FERAL CAT AWARENESS - Be part of the solution!
How to Live with Cats in Your Neighbourhood
What is a feral cat?
Feral cats are members of the domestic cat species, but are not socialized to humans and are therefore, usually, not adoptable. Cats have been living outdoors near humans for more than 10,000 years. They typically live in groups called colonies and have strong social bonds with their colony members.
Feral and Lost Cat
At times it’s hard to tell a feral cat from a lost cat because pets revert to feral behaviours when they’re lost and scared. Both come out at night and hide during the day. When approached, they can both show signs of aggression (hissing, growling, baring teeth, arching back) and will run if you make eye contact. The differences are subtle. A feral cat may be better groomed than a recently-lost pet who hasn’t adjusted to living outdoors. If you start feeding them, eventually both will trust you — but the pet will begin acting like a companion while the feral cat will stay skittish — especially around others.
Benefits of Feral Cats
Feral cats are often considered a nuisance, but remain a very real part of our eco system. Simply put, they make good neighbours, earning their keep by controlling populations of rodents and cockroaches, especially around restaurants, malls, apartments and office complexes. If there were no feral cats, there would be an overpopulation of vermin everywhere. People who help care for feral cats by feeding them enjoy many benefits. Cat caregivers may be elderly or they may live alone; these populations are at risk for depression, loneliness and feelings of isolation. Cats relieve these conditions and often bring a sense of purpose to people who help them.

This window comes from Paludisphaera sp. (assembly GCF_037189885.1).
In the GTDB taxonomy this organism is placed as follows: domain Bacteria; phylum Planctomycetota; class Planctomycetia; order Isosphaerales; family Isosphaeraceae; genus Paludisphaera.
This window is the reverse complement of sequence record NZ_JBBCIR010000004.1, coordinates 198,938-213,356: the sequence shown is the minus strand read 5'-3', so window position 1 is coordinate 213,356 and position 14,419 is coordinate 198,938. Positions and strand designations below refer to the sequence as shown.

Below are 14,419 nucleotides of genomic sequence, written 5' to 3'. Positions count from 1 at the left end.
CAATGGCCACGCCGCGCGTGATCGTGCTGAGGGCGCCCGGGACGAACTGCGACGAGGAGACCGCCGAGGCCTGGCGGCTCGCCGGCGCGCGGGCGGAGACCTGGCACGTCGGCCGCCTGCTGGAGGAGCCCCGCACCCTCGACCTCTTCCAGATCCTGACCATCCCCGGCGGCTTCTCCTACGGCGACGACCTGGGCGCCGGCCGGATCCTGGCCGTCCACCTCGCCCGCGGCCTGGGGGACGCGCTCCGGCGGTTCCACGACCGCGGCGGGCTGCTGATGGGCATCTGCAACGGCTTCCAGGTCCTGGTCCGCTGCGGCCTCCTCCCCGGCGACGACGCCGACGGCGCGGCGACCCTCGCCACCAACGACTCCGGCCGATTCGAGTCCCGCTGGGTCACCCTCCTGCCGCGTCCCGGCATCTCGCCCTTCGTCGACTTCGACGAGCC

An established, stable, vaccinated and sterilized colony of feral cats will keep other feral and stray cats from moving into the area.
The Vacuum Effect:
Animal control’s traditional approach to feral cats – catch and kill – won’t keep an area free of cats for long. Catch and kill is cruel, inhumane, and creates a vacuum as do attempts to “relocate” cats. Known as the ‘vacuum-effect’, this is a documented phenomenon in a variety of animal species throughout the world. Once the cats are removed from a territory, other cats (or coyotes, raccoons or foxes) move in to take advantage of the newly available resources and breed, forming a new colony. Catch and kill is an endless and costly cycle.
Trap-Neuter-Return-Maintain is an effective and humane way to stabilize feral cat populations. Cats are humanely trapped and taken to a veterinarian, where they are neutered and vaccinated. Kittens and socialized cats (cats who are friendly to humans) are placed into foster homes to prepare them for adoption. Healthy, adult feral cats (cats who are fearful of human contact) are returned to their colony site, where they are provided with continuing care by volunteers. Maintenance is an important part of feral colony support.
So, you’re seeing cats in your yard...